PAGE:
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Comey: Trump 'morally unfit' to be president
Former FBI chief

Comey: Trump 'morally unfit' to be president

1 by Bloomberg 2 min. 16.04.2018 From our online archive
Excerpts of James Comey's book already widely reported, prompt president Donald Trump and his conservative allies to launch furious attack on Comey
Former FBI Director James Comey and US President Donald Trump (AFP)
Former FBI Director James Comey and US President Donald Trump (AFP)

Donald Trump is "morally unfit" to be president, former FBI Director James Comey said in a highly anticipated prime-time interview Sunday, adding that he couldn't rule out the possibility that the Russian government has incriminating information about the president.

"I think it's possible. I don’t know," Comey said in the ABC News interview when asked whether Trump has been "compromised" by the Russians. "These are more words I never thought I’d utter about a president of the United States, but it’s possible."

Comey said that he had concluded during the presidential campaign that Trump was dishonest. Americans should be united, he said, in the idea that "our president must embody respect and adhere to the values that are at the core of this country. The most important being truth."

"This president is not able to do that. He is morally unfit to be president."

The comments were made in Comey's first interview since writing his book, "A Higher Loyalty: Truth, Lies and Leadership," which is scheduled for release Tuesday.

Excerpts have already been widely reported, prompting President Donald Trump and his conservative allies to launch a furious attack on Comey.

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"Slippery James Comey, a man who always ends up badly and out of whack (he is not smart!), will go down as the WORST FBI Director in history, by far!" Trump said on Twitter early Sunday.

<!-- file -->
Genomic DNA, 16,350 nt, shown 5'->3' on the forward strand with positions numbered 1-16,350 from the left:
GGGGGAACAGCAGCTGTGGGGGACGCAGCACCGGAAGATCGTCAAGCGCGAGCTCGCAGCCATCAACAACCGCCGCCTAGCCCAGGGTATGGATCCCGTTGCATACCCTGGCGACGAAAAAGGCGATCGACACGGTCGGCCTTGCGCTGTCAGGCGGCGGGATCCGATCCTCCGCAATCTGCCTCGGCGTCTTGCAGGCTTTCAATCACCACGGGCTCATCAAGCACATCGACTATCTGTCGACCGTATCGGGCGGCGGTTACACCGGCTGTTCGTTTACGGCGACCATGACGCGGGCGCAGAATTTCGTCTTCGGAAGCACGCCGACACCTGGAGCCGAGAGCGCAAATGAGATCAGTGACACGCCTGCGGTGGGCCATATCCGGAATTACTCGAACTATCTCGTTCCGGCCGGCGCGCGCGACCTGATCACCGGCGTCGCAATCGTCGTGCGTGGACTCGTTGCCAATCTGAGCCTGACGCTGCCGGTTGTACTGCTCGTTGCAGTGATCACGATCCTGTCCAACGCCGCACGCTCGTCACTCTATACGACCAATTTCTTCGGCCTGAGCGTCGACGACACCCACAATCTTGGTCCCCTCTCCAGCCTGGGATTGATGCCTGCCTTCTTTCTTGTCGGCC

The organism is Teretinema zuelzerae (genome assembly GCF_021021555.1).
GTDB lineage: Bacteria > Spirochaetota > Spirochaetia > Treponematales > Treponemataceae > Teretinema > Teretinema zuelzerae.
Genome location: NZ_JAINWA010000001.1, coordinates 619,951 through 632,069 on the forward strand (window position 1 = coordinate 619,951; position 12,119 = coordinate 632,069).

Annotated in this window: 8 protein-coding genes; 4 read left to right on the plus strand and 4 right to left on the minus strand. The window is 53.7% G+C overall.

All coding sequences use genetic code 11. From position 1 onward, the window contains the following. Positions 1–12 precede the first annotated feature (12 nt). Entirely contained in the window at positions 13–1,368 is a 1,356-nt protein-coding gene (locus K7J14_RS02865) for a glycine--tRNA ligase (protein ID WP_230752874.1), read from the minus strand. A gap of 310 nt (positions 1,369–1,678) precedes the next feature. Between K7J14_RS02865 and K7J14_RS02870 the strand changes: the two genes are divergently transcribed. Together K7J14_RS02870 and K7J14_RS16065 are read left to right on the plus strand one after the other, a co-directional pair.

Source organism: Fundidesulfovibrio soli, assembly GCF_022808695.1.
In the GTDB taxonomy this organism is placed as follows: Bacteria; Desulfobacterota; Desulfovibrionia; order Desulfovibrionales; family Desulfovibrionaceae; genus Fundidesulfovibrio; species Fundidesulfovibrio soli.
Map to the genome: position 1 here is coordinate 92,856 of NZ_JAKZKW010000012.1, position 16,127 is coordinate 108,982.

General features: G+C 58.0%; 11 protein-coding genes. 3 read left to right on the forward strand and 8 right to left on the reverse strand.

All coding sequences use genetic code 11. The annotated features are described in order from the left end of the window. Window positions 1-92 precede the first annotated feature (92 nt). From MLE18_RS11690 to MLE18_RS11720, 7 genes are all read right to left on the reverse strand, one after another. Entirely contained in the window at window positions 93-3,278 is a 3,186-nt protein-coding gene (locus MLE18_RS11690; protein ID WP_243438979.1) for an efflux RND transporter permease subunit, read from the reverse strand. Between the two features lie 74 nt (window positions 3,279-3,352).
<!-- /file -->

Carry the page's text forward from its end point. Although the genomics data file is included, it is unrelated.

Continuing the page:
Trump fired Comey in May, an action that helped lead to the appointment of Special Counsel Robert Mueller. The investigation by Mueller into Russian interference in the 2016 election is reviewing whether Trump obstructed justice by firing Comey, and through other actions.

Comey, who ran the Federal Bureau of Investigation for almost four years, portrays the president in the book as a liar, dumb and rude, and he compares elements of Trump’s behaviour to that of a Mafia boss.

Encounters with the president, Comey wrote, gave him "flashbacks to my earlier career as a prosecutor against the mob. The silent circle of assent. The boss in complete control. The loyalty oaths. The us-versus-them worldview. The lying about all things, large and small, in service to some code of loyalty that put the organisation above morality and above the truth."

Comey also said that he doesn’t know if some salacious accusations in a controversial dossier on Trump are true. He said Trump repeatedly asked about its unverified allegation that Russians had video footage of a 2013 encounter with prostitutes in Moscow.

The thought of having dinner alone with Trump at the White House made Comey "deeply uncomfortable," he wrote, because he feared that the president wanted to compromise the FBI's integrity and independence and was waging "an effort to establish a patronage relationship" with him.

The Republican National Committee has started an effort to discredit Comey on social media, in digital advertising, and through a website,

House Judiciary Chairman Bob Goodlatte, a Virginia Republican, said on Fox News Channel on Sunday that Comey was "out for reveng" against Trump.

But House Speaker Paul Ryan said Sunday that Comey was a man of integrity "as far as I know," while adding that "I don’t know the guy."

Asked whether Comey is someone he would describe as a "slime ball" -- a term Trump has used twice in tweets -- Ryan said in an interview broadcast Sunday on NBC’s "Meet the Press" that "I don’t speak like that. I don’t use words like that".